“They are about documenting your processes and developing goals and objectives and a program to implement continual improvement,” says Cooper. “If you look at 14001 and compare it to 18001, the major difference is in some content — they are structured pretty much the same; the alignment is incredible.”
Many companies are taking a holistic view of management systems and receiving accreditation on both the 14001 and 18001 at the same time — which is something Dhanani hopes to implement at Enwave.
Both management systems mention sustainability, which has been a buzzword in the industry lately. There is an increased focus on environmental impacts and stewardship because it has resonance with stakeholders, shareholders and the broader community, says Cooper.
“We want to make sure we respect the environment and we’re minimizing our impact — that will drive attention and excitement about the product or service we have to offer as an organization… which means people will be much more excited to be involved with us, to participate and to invest in our organization,” he says.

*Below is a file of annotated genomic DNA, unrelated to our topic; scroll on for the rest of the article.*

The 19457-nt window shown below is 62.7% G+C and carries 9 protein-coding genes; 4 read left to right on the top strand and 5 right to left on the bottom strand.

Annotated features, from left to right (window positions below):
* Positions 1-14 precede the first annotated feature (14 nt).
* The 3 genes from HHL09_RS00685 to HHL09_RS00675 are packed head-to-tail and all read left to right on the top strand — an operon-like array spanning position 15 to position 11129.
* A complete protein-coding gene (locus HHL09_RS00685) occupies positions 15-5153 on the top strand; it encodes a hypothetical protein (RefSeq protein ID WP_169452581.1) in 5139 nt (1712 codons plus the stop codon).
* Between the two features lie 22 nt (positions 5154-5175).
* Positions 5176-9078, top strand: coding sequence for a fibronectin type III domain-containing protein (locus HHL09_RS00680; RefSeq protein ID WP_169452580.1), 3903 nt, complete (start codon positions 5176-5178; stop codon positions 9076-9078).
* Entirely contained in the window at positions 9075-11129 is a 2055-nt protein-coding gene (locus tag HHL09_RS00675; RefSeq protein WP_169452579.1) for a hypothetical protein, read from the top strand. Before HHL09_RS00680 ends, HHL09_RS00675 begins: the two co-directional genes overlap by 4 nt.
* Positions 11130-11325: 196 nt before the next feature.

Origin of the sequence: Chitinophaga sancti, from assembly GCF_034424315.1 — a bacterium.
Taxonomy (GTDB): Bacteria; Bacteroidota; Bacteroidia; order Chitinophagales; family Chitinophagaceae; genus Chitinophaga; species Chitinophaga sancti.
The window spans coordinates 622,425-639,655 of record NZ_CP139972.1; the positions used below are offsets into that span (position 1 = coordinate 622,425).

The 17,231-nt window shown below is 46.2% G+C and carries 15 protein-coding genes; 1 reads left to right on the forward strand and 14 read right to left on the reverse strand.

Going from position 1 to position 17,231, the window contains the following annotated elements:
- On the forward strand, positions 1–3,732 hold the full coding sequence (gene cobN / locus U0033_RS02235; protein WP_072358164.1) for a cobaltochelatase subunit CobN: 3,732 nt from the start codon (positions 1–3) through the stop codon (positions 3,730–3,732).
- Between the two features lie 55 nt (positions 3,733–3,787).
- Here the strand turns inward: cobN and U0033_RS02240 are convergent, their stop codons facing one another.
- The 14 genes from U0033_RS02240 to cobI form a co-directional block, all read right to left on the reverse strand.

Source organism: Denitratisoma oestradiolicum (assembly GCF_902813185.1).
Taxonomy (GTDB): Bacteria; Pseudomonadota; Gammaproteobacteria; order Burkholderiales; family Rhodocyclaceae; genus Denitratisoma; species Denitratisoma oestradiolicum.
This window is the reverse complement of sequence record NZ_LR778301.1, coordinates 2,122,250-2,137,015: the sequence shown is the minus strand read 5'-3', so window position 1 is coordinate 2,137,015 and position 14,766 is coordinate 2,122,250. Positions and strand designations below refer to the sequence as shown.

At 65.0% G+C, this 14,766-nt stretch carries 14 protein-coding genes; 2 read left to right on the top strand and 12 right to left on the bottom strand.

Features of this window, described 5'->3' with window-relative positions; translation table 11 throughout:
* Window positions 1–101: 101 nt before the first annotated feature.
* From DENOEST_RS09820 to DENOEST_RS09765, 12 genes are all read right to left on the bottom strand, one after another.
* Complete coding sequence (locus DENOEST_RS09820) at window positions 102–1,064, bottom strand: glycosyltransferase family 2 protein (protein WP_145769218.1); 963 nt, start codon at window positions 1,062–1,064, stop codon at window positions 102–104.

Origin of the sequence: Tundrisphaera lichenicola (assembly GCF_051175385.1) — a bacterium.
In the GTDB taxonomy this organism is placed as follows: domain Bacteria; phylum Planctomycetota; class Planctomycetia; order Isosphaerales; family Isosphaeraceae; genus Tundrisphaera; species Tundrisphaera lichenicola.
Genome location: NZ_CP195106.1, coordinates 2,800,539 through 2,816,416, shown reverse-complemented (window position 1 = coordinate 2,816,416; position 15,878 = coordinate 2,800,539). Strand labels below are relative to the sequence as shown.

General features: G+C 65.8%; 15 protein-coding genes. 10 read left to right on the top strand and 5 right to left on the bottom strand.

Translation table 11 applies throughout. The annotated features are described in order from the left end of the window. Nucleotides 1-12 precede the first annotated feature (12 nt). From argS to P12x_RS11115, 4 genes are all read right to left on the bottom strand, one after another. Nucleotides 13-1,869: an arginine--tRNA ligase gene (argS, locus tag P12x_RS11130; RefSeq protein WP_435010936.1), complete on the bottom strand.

More and more jobs are popping up for EHS or OHS&E professionals — it is becoming very common for the “E” to be lumped in, says Rourke. Those companies who may still separate the environmental piece would be very large, such as huge automotive manufacturing plants or companies out West with a lot of environmental scrutiny.
When Dhanani was looking for jobs last year, before being hired by Enwave, about 80 per cent of the jobs she found were for EHS, and she very rarely saw jobs with just OHS in the title.
“Companies are streamlining. They don’t want to have an environmental manager and then a health and safety manager, they want to bring it together because there are synergies and it makes sense to have them under one umbrella,” she says.
It would serve young health and safety professionals well — or more seasoned professionals looking to further develop their careers — to ensure they have some understanding of environmental processes.
“Environment is an add-on,” says Clarke. “As more employers are recognizing the value of that knowledge in the organization, then that just gives them a little bit extra when competing against the people without the ‘E.’”